Did The System Fail Weah, Or Did He Make A Choice?


By Gbe Sneh

The Perspective
Atlanta, Georgia
November 4, 2005


When campaign rhetoric deviates from the truth, it becomes hard to bear.
The system failed Weah.” That is what Winston Tubman alleges in defense of Weah’s limited education. Tubman does not elaborate on this flowery phrase, so we will just chalk that off as a mere attempt to be philosophical without the attendant support for the claim. Let’s assume that by system” Tubman is making reference to the Liberian Education System. What else could be inferred from such a phrase? So let’s find out why all the young Liberian professionals of today made it, but Weah didn’t.

The Liberian regimes under which Weah was born and raised had numerous faults, but these eras spanning the W.V.S Tubman and William R. Tolbert terms had programs in place to educate the masses. Almost every village, town, and city had schools; there were day, afternoon, and even evening schools for adults. The national education system was buttressed by several Parochial School Systems throughout the country. – Catholic, Episcopalian, Lutheran, Baptist. The whole national landscape was painted with school uniforms of any color imaginable! Teachers were being paid.

Born in 1966, Weah was about fourteen years old by the end of the Tolbert era. At that age, most pupils were well entrenched in their studies, looking forward to graduating from High School, in three to four years. The ten-year Samuel Doe regime that followed, the regime under which Weah should have graduated, not withstanding its stagnant nature and other shortcomings, did not close down schools. Or did it, Mr. Tubman? You worked in that administration. The question then is: Did Weah have the opportunity to graduate from High School? Of course; thousands of his peers did. The main problem of the times for these graduates was the unavailability of jobs. Now we can correctly plug in here, “system failure.” The complaints from the young folks were never about lack of access to education; they were about finding jobs!

When the most cherished piece of outfit, and for most pupils, one of very few pieces of clothing in an entire wardrobe, was a school uniform, just how much value did Weah place on his? When almost all his peers would proudly adorn these uniforms, many of them without shoes, what was Weah thinking? Did Weah think it well enough to join the barefoot marches to education? Weah heard the drumbeat alright, but he voluntarily chose not to be in step with his fellow schoolmates; he stepped in a different direction; he stepped to the beat of a distant drum; he chose to excel in playing football. Weah chose a successful short-cut to riches; we all love him for that. I never missed any of his AC Milan matches; I was up every Saturday morning watching and cheering for him on TV. Just don’t tell me that Liberia did not afford him the opportunity to finish High School, because that is a blatant lie, Mr. Tubman.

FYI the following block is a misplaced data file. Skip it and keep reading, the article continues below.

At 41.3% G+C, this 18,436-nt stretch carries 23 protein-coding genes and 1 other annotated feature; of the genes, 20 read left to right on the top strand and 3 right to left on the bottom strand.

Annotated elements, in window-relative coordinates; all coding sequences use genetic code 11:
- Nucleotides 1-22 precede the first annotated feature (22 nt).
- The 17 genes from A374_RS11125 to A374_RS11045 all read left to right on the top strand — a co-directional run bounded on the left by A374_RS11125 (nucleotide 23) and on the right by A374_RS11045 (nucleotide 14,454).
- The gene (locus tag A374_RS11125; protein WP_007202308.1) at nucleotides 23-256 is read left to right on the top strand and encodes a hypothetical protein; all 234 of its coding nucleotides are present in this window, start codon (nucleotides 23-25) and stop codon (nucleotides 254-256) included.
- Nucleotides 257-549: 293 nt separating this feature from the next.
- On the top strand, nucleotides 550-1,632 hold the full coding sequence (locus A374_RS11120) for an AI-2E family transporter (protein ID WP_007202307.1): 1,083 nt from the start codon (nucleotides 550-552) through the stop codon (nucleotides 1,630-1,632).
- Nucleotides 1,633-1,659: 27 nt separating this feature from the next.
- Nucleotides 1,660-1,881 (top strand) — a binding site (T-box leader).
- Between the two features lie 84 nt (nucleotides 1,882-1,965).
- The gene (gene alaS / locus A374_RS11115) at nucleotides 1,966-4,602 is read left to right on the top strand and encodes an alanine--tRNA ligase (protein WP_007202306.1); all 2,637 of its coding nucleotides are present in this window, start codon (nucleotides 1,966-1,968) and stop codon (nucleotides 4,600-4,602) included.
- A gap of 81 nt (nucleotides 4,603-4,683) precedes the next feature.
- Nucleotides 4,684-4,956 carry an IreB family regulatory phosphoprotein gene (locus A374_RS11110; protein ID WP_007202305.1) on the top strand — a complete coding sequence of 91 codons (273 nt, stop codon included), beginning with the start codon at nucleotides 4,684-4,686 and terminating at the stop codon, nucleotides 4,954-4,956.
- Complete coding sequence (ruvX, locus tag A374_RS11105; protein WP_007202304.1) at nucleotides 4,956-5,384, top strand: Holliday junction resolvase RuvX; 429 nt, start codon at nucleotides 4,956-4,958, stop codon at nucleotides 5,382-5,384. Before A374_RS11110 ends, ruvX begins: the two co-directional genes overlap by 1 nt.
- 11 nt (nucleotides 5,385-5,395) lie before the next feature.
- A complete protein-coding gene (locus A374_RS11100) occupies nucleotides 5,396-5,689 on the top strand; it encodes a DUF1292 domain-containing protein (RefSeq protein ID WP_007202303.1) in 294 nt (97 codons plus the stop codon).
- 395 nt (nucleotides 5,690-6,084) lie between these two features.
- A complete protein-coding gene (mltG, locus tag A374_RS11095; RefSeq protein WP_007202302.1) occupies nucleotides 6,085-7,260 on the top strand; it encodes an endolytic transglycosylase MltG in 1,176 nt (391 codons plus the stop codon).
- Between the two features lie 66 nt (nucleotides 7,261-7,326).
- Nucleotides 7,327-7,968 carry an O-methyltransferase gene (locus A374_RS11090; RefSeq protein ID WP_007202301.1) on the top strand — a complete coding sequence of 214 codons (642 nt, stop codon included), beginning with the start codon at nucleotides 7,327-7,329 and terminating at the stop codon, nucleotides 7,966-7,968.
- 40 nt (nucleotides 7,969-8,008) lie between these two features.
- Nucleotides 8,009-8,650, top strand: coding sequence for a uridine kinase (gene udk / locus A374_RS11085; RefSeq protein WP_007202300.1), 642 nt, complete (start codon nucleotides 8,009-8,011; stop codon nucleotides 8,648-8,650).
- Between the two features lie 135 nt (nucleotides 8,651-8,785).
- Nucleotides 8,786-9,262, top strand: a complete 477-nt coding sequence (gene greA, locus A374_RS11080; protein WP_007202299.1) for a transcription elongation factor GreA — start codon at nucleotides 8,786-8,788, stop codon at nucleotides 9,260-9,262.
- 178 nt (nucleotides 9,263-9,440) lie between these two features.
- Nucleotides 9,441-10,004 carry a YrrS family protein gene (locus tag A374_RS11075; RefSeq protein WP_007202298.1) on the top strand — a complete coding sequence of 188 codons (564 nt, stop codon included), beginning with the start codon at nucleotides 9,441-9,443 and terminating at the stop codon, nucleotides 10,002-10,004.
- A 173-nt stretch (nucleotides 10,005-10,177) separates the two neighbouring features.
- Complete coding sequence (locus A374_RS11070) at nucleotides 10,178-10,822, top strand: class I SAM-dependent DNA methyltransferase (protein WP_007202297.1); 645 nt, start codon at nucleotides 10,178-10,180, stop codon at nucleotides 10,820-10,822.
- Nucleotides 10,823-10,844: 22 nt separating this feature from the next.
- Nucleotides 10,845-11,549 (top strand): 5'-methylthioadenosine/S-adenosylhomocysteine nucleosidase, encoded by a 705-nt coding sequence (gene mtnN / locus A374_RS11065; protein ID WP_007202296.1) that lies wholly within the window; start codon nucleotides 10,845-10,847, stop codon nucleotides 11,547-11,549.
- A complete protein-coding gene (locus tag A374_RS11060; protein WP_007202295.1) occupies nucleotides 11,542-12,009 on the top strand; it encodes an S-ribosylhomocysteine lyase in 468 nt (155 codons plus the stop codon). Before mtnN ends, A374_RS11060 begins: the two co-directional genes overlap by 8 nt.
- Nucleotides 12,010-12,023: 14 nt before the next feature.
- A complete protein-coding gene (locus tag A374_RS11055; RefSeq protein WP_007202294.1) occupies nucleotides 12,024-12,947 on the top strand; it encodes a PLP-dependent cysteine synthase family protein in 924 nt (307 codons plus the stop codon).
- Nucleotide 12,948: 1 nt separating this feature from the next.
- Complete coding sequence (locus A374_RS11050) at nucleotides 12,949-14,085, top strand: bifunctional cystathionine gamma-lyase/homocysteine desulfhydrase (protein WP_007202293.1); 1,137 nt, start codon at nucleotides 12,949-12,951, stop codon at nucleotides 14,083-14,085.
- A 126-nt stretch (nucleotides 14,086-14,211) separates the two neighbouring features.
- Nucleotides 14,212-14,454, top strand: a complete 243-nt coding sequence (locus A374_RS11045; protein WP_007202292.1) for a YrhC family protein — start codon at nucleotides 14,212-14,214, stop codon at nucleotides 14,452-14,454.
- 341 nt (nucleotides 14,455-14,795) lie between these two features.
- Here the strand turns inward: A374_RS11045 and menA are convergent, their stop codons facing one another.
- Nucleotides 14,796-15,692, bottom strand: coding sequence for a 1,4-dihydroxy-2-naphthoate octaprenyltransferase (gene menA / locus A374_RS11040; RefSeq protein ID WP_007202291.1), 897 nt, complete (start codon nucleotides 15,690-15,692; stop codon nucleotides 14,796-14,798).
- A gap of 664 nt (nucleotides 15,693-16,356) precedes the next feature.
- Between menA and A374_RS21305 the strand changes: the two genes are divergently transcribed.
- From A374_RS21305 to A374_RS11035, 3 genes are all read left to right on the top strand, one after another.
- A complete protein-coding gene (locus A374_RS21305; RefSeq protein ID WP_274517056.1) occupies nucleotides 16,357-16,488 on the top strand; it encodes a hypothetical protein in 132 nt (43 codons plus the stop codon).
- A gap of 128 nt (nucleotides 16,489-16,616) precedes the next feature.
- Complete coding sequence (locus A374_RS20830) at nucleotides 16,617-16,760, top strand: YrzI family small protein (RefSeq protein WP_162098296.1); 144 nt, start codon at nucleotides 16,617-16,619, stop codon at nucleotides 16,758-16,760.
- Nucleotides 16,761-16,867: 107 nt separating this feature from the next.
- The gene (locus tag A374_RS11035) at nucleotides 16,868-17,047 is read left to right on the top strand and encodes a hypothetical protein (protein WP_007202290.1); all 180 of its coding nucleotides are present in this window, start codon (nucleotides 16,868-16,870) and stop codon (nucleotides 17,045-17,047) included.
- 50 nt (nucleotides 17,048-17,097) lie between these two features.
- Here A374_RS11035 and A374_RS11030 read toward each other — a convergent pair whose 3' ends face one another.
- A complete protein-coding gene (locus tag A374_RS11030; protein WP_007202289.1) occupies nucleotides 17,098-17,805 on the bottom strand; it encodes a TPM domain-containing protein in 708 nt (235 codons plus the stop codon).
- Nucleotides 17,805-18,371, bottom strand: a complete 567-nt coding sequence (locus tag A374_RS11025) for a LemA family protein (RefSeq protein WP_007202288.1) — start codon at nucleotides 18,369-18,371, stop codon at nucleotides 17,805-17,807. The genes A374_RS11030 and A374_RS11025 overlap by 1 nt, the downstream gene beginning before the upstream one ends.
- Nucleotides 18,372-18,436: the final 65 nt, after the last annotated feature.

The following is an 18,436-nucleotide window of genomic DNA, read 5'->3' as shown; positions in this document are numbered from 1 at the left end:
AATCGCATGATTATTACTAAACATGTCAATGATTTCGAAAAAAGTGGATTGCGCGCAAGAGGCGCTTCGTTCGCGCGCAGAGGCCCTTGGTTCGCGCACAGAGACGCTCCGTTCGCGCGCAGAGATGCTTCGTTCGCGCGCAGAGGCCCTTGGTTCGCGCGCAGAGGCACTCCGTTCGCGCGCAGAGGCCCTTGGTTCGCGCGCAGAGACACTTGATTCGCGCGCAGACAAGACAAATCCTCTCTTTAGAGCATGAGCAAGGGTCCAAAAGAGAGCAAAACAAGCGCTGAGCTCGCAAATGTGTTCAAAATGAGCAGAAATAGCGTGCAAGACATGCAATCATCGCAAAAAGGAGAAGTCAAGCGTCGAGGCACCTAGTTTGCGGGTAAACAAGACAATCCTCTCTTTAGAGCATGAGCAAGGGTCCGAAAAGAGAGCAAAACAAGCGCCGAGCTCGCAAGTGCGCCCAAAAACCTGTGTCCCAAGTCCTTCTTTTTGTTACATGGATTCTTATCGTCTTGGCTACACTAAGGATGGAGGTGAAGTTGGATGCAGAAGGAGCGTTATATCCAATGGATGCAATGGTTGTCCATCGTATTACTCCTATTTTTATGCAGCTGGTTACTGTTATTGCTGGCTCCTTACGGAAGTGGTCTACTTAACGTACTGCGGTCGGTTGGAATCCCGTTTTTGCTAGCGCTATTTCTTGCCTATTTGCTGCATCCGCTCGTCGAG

Why did Weah himself not level this indictment on our school system? There is one, and only one reason why. He knows it is NOT TRUE! Weah remains mute on this phrase - that the system failed him - and rightfully so; SILENCE is his main campaign weapon. After all, why would one refuse a piece of “salt pork” to go with a bowl of “dry rice”?

Employing faulty premises and drawing illogical conclusions in campaign pitches is harmful to the common good; it is simply an attempt to ‘win at all costs’. It is a crafty design to influence a baseless, so-called “protest vote”. It is an unfortunate tactic that preys on the lesser informed. We have heard the old “Book People have failed us in the past” and its twin illogical conclusion that “Any Book Person will fail us tomorrow”. Now we are hearing from a “leaned man”, Sir. Winston Tubman, that “The System failed Weah”.

What message is this track of thought sending to the populace in general, and the mothers of our country in particular? Is that what we honestly want to tell a mother who labors in the hot sun or torrential rain, day or night, at Waterside, Red Light District, on the sidewalks, and even through the streets, with whatever little working capital she can muster to set up a little ‘market’, just to put her kids through school? Where is the encouragement to the little boys and girls aspiring ‘to know book’?

Downplaying education to win elections at all costs is a blatant assault on the intelligence of all parents who place so high a premium on getting their children educated. It is also naïve to attempt to cover up Candidate Weah’s self inflicted education deficiency by insinuating that education as a Presidential Qualification is not necessary at this time, or anytime for that matter. Is Mr. Weah promising to improve education? Yes. Why feed us this paradox then?

Weah is not the only athlete to skip school to earn a living in professional sports. But how have some of the others with aspirations beyond sports handled this chosen way of life? We have seen, for example, some who want to become businessmen go back to school to earn degrees in Business Administration in preparation for the times after the final curtain call. This route was available to Weah also.

A professional athlete’s work calendar is overloaded with down-time; he is the envy of all workers around the world; he works only a few months out of a year! Of course, he still gets paid a full salary. How many have heard of Night School? How about Summer School? How many years did Mr. Weah play professional soccer? Answer: Enough years to have used the off season time to earn the title, “Gbe Wolloh”! (Dr. Gbe Wolloh was a Liberian Scholar from Grand Cess.)

Weah made a choice; he is the first to know that. STOP lying for him.